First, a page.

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2 Booleans and Conditionals

type

boolean

value

t : boolean

The boolean representing true.

> (if t 1 2)

1

> (cond (t "a") (t "b"))

"a"

Warning: t happens to be both a boolean and a symbol, so be careful when mixing symbols with booleans.

> (booleanp t)

t

> (symbolp t)

t

value

nil : boolean

The boolean representing false.

> (if nil 1 2)

2

> (cond (nil "a") (t "b"))

"b"

Warning: nil happens to be a boolean, a list, and a symbol, so be careful when mixing lists with booleans, symbols with booleans, or lists with symbols.

> (booleanp nil)

t

> (symbolp nil)

t

> (listp nil)

t

procedure

(booleanp v)  boolean

  v : all
Produces t when v is a boolean (t or nil), produces nil if it’s anything else.

> (booleanp t)

t

> (booleanp nil)

t

> (booleanp 5)

nil

> (booleanp "watermelon")

nil

syntax

(if question-expr then-expr else-expr)

When question-expr is t, if evaluates and returns then-expr. When question-expr is nil, it evaluates and returns else-expr.

> (if t 1 2)

1

> (if nil 1 2)

2

It evaluates the two branches lazily, meaning it doesn’t evaluate then-expr unless the question really is t, and it doesn’t evaluate else-expr unless the question really is nil. So this division-by-zero expression never gets evaluated.

> (if nil (/ 1 0) "the-other-thing")

"the-other-thing"

> (if t "the-first-thing" (/ 1 0))

"the-first-thing"

This makes if (and similar forms like cond) useful for guarding function calls against bad data.

> (defunc try-/ (x y)
    :input-contract (and (rationalp x) (rationalp y))
    :output-contract t
    (if (not (equal y 0))
        ; this division is only evaluated when y isn't 0
        (/ x y)
        nil))
> (try-/ 2 6)

1/3

> (try-/ 2 0)

nil

This delay in evaluating the branches is also important for functions that use recursion, so it doesn’t evaluate the recursive call when it should be on the base case.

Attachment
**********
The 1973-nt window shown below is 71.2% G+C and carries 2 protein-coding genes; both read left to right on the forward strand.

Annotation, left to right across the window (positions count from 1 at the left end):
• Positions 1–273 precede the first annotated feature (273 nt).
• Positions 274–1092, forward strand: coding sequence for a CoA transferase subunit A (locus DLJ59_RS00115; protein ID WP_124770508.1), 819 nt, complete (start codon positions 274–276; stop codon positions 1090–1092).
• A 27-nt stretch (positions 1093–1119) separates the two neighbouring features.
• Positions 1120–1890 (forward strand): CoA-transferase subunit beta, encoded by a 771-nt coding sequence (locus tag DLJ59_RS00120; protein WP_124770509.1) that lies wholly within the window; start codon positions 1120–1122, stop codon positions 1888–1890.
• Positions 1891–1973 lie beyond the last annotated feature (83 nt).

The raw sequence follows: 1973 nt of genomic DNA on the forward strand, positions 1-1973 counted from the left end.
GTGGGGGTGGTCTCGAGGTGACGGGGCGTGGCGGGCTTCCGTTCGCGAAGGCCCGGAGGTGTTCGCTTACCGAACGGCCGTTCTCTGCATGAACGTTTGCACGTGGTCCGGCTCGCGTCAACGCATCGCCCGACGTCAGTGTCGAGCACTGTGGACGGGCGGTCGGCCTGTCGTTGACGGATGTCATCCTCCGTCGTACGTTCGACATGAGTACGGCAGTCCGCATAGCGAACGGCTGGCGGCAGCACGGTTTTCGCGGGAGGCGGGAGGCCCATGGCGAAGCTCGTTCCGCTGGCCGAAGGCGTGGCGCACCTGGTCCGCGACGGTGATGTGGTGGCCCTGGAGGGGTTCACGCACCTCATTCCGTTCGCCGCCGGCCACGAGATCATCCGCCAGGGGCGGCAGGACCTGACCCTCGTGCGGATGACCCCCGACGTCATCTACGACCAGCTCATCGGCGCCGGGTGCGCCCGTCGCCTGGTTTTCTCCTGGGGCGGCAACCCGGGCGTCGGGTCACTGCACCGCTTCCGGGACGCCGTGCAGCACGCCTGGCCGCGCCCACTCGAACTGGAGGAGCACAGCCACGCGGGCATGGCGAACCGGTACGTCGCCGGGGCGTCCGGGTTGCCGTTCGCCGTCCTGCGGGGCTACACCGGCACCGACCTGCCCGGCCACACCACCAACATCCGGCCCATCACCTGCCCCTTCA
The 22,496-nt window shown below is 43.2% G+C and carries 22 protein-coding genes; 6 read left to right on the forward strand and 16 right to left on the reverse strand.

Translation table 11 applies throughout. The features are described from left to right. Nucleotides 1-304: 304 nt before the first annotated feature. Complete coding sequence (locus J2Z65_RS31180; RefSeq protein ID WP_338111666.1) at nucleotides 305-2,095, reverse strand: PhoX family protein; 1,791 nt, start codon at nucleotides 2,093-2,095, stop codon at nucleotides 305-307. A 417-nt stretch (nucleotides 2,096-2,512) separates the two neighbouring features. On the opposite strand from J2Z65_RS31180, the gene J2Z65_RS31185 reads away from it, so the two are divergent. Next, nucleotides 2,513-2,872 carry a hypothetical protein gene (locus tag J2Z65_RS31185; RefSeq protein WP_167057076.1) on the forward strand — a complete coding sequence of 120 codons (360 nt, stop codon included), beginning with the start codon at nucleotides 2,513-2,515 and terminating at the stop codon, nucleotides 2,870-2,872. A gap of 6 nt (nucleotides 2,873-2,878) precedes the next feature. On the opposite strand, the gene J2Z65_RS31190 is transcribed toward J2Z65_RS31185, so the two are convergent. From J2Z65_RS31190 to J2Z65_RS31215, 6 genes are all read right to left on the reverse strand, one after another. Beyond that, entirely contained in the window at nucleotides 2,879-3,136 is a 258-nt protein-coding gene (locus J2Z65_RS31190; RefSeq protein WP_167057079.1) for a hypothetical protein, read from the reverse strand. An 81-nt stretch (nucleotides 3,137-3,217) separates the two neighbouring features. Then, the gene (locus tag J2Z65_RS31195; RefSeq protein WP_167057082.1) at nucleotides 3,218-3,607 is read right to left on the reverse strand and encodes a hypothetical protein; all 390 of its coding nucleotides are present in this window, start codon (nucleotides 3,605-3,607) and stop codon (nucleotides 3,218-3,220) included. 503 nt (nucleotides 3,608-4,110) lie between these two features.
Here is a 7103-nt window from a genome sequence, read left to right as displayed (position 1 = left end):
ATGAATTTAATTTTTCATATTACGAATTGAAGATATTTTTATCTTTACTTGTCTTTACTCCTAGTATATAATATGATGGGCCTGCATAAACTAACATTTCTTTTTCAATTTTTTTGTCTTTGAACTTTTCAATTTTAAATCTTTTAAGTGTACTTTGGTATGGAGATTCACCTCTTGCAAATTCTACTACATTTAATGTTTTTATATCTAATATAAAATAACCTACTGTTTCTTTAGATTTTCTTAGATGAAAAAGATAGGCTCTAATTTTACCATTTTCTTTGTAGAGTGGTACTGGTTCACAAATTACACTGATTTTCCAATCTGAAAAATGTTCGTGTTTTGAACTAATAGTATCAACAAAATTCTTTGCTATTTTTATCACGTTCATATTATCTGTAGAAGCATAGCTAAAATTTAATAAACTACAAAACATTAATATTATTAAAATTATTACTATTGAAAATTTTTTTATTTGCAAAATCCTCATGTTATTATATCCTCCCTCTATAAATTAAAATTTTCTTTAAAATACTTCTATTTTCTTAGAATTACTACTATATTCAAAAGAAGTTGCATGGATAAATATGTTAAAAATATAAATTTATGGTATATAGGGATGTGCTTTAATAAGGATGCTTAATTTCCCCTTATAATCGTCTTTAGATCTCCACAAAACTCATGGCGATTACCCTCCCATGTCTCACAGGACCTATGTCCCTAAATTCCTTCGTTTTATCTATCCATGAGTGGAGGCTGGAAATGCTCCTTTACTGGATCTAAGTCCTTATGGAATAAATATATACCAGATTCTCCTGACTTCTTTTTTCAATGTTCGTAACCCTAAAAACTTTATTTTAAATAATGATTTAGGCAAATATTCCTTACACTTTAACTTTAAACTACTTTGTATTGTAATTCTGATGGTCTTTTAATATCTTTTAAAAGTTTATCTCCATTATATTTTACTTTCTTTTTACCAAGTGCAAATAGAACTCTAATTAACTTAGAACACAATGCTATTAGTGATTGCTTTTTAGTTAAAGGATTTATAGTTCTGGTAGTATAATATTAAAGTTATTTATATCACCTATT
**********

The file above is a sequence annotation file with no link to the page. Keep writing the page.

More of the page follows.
syntax

(cond (question-expr answer-expr) ... (t else-expr))

Starts evaluating each question-expr in order. If a question produces t, cond evaluates and returns the answer-expr associated with it. If a question produces nil, it moves on to the next question. If all of the questions are nil, it evaluates and returns else-expr.

> (cond (nil 1)
        (t 2)
        (t 3))

2

> (cond (nil 1)
        (nil 2)
        (t 3))

3

Like if, cond evaluates its answer expressions lazily, which means it can be used to guard against bad data, or to guard recursive calls.

> (cond (nil (/ 1 0)) (t "the-other-thing"))

"the-other-thing"

> (cond (t "the-first-thing") (t (/ 1 0)))

"the-first-thing"

> (defunc try-/ (x y)
    :input-contract (and (rationalp x) (rationalp y))
    :output-contract t
    (cond ((not (equal y 0))
           ; this division is only evaluated when y isn't 0
           (/ x y))
          (t ; else
           nil)))
> (try-/ 3 6)

1/2

> (try-/ 3 0)

nil

syntax

(and conjunct-expr ...)

Produces t if all the conjunct-exprs are t.

> (and t t)

t

> (and t nil)

nil

> (and nil t)

nil

> (and nil nil)

nil

> (and t t t t t)

t

> (and t t t nil t)

nil

Like if and cond, and evaluates its arguments lazily, only when all of the previous arguments have praduced t. So this division by zero expression never gets evaluated:

> (and nil (/ 1 0))

nil

syntax

(or disjunct-expr ...)

Produces t if at least one of the conjunct-exprs is t.

> (or t t)

t

> (or t nil)

t

> (or nil t)

t

> (or nil nil)

nil

> (or nil nil nil nil nil)

nil

> (or nil nil nil t nil)

t

Like if and cond, or evaluates its arguments lazily, only when none of the previous arguments have praduced t. So this division by zero expression never gets evaluated:

> (or t (/ 1 0))

t

procedure

(not b)  boolean

  b : boolean
Produces nil if b is t, and t if b is nil.

> (not t)

nil

> (not nil)

t

syntax

(implies ante-expr conseq-expr)

> (implies t t)

t

> (implies t nil)

nil

> (implies nil t)

t

> (implies nil nil)

t

> (test? (implies (natp n) (<= n (* n n))))